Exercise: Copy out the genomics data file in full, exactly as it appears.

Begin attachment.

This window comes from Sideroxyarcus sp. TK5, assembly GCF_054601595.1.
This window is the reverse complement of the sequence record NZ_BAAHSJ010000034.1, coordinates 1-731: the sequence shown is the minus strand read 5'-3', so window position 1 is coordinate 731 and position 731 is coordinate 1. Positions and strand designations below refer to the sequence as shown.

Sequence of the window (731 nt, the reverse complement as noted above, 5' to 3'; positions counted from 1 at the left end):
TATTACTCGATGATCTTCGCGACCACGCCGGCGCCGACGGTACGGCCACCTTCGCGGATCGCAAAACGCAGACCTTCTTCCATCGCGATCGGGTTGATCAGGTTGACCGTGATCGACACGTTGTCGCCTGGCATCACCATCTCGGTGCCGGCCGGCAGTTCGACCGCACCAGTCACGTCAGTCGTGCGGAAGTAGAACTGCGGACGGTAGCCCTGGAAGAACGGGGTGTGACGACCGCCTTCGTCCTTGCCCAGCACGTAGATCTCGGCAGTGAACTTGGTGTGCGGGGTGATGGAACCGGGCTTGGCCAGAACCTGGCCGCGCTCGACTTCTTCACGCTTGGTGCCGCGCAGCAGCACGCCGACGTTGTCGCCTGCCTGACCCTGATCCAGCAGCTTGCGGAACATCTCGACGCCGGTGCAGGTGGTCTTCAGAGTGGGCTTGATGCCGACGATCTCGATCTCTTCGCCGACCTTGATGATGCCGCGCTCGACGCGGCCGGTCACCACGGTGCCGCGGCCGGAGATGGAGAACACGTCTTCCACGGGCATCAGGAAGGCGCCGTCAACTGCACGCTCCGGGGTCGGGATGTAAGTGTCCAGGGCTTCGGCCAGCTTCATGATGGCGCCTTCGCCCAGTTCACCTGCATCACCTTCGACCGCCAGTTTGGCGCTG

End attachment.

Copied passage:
This window comes from Sideroxyarcus sp. TK5, assembly GCF_054601595.1.
This window is the reverse complement of the sequence record NZ_BAAHSJ010000034.1, coordinates 1-731: the sequence shown is the minus strand read 5'-3', so window position 1 is coordinate 731 and position 731 is coordinate 1. Positions and strand designations below refer to the sequence as shown.

Sequence of the window (731 nt, the reverse complement as noted above, 5' to 3'; positions counted from 1 at the left end):
TATTACTCGATGATCTTCGCGACCACGCCGGCGCCGACGGTACGGCCACCTTCGCGGATCGCAAAACGCAGACCTTCTTCCATCGCGATCGGGTTGATCAGGTTGACCGTGATCGACACGTTGTCGCCTGGCATCACCATCTCGGTGCCGGCCGGCAGTTCGACCGCACCAGTCACGTCAGTCGTGCGGAAGTAGAACTGCGGACGGTAGCCCTGGAAGAACGGGGTGTGACGACCGCCTTCGTCCTTGCCCAGCACGTAGATCTCGGCAGTGAACTTGGTGTGCGGGGTGATGGAACCGGGCTTGGCCAGAACCTGGCCGCGCTCGACTTCTTCACGCTTGGTGCCGCGCAGCAGCACGCCGACGTTGTCGCCTGCCTGACCCTGATCCAGCAGCTTGCGGAACATCTCGACGCCGGTGCAGGTGGTCTTCAGAGTGGGCTTGATGCCGACGATCTCGATCTCTTCGCCGACCTTGATGATGCCGCGCTCGACGCGGCCGGTCACCACGGTGCCGCGGCCGGAGATGGAGAACACGTCTTCCACGGGCATCAGGAAGGCGCCGTCAACTGCACGCTCCGGGGTCGGGATGTAAGTGTCCAGGGCTTCGGCCAGCTTCATGATGGCGCCTTCGCCCAGTTCACCTGCATCACCTTCGACCGCCAGTTTGGCGCTG